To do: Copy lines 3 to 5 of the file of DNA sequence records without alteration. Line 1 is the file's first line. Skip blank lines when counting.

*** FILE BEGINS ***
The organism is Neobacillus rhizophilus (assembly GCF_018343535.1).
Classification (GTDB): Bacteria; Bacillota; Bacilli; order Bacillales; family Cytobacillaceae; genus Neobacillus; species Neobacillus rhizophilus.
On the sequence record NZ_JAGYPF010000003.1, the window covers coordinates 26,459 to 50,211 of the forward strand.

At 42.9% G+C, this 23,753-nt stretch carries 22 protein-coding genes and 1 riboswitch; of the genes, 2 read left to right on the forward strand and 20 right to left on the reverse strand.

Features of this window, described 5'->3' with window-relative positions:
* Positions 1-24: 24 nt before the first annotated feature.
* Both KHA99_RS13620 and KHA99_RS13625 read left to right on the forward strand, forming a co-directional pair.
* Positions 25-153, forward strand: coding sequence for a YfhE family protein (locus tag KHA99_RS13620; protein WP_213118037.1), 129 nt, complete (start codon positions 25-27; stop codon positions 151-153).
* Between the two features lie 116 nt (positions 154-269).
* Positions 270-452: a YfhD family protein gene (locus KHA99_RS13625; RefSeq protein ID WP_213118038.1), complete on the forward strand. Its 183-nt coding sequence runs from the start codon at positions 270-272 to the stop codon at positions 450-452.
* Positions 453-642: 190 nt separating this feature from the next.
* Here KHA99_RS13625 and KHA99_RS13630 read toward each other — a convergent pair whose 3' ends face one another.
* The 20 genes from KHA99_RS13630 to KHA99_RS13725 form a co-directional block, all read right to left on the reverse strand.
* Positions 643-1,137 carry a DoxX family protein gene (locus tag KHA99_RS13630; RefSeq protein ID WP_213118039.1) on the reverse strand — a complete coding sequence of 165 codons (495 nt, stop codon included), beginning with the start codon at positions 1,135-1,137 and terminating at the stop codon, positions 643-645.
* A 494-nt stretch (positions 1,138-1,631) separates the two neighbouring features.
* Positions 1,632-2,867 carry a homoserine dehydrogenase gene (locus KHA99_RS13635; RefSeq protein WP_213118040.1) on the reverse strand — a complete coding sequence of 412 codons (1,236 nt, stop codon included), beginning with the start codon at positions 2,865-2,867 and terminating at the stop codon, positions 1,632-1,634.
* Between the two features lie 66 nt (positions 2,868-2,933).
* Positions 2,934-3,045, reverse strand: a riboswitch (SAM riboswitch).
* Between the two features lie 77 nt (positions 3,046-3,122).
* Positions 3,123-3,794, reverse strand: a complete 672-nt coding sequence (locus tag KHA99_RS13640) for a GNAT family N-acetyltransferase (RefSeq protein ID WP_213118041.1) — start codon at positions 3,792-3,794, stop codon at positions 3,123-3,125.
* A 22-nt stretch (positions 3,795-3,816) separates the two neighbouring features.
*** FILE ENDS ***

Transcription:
On the sequence record NZ_JAGYPF010000003.1, the window covers coordinates 26,459 to 50,211 of the forward strand.

At 42.9% G+C, this 23,753-nt stretch carries 22 protein-coding genes and 1 riboswitch; of the genes, 2 read left to right on the forward strand and 20 right to left on the reverse strand.

Features of this window, described 5'->3' with window-relative positions: